Savonia Article: Safe Zone Application with Arm Robot over 5G network
In recent years, the use of robots has increased in various fields. With the help of robots, many dangerous and repetitive tasks can be performed more efficiently and with less risk. However, as the number of robots in operation increases, so does the risk of accidents. Therefore, it is essential to ensure the safety of the robots and the people around them. In this context, the concept of safe zone applications has emerged to protect people and prevent accidents.
In safe zone applications, fast reaction is a critical factor in preventing accidents and injuries. When an unexpected event occurs, such as the detection of an object or movement in the safe zone, the robot needs to react quickly to avoid any potential harm to humans or damage to equipment. To achieve fast response times and low latency, a reliable and high-speed network connection is essential. This is where 5G technology shines. With its high-speed data transfer and low latency capabilities, 5G is the most powerful choice for quick response times in safe zone applications. In this study, the use of 5G mmWave network allowed the robot to react with minimal delay, providing real-time information and mission commands to the robot.
Experimental study with Niryo Ned2 arm robot
This is experimental study because current legislation does not allow to use this kind of safety area detection method. In this experiment, a safe zone application was developed using the Niryo Ned2 arm robot and the information was transferred between the robot and the server over the 5G mmWave network. The main goal of this application was to create two circles of safe zones around the robot’s work area. If any object or movement was detected inside the inner circle, the robot would stop immediately. On the other hand, if anything was detected in the outer circle, the robot would enter the alarm state and slow down.
To detect the objects and movements with a 180-degree camera placed on the top of the robot to see the safe areas. The camera transfers the images it obtains with an edge processor to the server. Safe zone areas are scanned with image processing algorithms on the server, motion and object detection are performed in real-time. If anything is detected, this mission commands is sent to the robot and the robot slows down or stops. Robot reacts quickly to the change.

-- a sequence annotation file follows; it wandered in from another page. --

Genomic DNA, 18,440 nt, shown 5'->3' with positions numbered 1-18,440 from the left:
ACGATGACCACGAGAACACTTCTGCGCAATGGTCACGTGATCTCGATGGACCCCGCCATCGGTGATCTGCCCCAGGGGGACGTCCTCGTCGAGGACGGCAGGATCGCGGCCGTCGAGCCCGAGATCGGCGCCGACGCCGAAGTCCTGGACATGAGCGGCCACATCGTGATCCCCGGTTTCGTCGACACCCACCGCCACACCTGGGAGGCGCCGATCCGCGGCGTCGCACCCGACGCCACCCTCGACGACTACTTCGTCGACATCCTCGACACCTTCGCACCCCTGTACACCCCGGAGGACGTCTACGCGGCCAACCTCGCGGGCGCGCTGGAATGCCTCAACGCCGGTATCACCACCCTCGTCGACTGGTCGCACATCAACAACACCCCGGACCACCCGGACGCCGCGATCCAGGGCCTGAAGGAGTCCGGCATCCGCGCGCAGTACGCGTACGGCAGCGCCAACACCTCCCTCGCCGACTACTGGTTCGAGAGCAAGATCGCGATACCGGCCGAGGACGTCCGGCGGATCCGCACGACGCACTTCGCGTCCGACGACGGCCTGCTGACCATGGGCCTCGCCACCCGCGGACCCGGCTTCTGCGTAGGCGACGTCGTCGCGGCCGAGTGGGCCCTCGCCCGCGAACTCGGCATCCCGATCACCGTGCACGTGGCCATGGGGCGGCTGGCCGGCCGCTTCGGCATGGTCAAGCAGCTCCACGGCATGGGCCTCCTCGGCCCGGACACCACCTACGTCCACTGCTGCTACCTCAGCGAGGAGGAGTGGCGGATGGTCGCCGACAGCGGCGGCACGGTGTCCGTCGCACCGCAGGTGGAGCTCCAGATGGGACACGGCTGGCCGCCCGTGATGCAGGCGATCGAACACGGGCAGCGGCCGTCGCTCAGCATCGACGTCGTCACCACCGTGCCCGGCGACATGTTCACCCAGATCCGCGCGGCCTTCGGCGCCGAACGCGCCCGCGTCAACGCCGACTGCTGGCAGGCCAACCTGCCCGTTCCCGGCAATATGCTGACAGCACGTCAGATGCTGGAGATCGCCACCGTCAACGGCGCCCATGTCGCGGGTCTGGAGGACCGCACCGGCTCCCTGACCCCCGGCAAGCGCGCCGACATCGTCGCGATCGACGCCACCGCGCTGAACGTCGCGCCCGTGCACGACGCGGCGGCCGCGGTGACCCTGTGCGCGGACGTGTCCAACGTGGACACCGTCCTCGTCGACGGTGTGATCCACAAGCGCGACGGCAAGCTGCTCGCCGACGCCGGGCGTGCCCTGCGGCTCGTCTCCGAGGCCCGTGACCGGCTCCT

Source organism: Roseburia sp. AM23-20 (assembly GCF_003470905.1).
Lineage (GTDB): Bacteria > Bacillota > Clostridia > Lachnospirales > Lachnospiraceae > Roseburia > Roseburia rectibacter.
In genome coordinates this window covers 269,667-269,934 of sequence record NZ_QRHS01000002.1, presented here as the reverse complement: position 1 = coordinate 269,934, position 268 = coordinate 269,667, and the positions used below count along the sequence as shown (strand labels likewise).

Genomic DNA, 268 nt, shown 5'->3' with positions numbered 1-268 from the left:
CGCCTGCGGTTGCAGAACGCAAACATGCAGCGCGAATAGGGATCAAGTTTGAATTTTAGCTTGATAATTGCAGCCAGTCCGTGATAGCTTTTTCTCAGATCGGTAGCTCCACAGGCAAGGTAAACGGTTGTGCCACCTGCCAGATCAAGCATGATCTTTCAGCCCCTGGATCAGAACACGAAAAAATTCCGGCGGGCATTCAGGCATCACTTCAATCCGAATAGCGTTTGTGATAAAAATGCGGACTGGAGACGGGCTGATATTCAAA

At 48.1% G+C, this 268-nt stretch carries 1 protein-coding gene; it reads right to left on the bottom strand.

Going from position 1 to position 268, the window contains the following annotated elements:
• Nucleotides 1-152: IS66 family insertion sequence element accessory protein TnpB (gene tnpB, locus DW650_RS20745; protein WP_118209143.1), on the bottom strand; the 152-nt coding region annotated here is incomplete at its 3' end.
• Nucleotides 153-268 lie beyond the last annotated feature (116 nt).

Processing on the edge computing service
The data processing algorithms isn’t performed on the robot itself because the robot isn’t powerful enough to process these algorithms. Therefore, the algorithms are processed on the server and only mission commands are transmitted to the robot. The 5G mmWave network is used to transfer the data between the robot and the server. The 5G mmWave network has high alignment and low latency, making the robot react with minimal delay.
The advantages of 5G network
The 5G mmWave network has several advantages that make it ideal for this application. One of the most significant advantages of 5G is its high speed. The high alignment of 5G enables the transfer of a large amount of data quickly and efficiently. The 5G mmWave network also has low latency, which means that there is a minimal delay between the robot’s actions and the server’s commands. This makes it possible for the robot to react quickly in case of an emergency.
The safety zone application is tested on the Savonia 5G test network. It has been achieved that the use of 5G provides many advantages, including high speed and low latency, making the robot react quickly to any unexpected event. As 5G technology continues to advance and become more widely available, the combination of robotics technology and 5G networks will be used more and more on the high-speed and low latency applications.
Project information: 5G:llä vauhtia digitalisaatioon (REACT-EU EAKR / Pohjois-Savon liitto, A77467)
Osman Torunoglu, R&D Specialist, DigiCenter, Savonia University of Applied Sciences, firstname.lastname@example.org
Timo Lassila, Test Engineer, DigiCenter, Savonia University of Applied Sciences, email@example.com
Aki Happonen, Project Manager, DigiCenter, Savonia University of Applied Sciences, firstname.lastname@example.org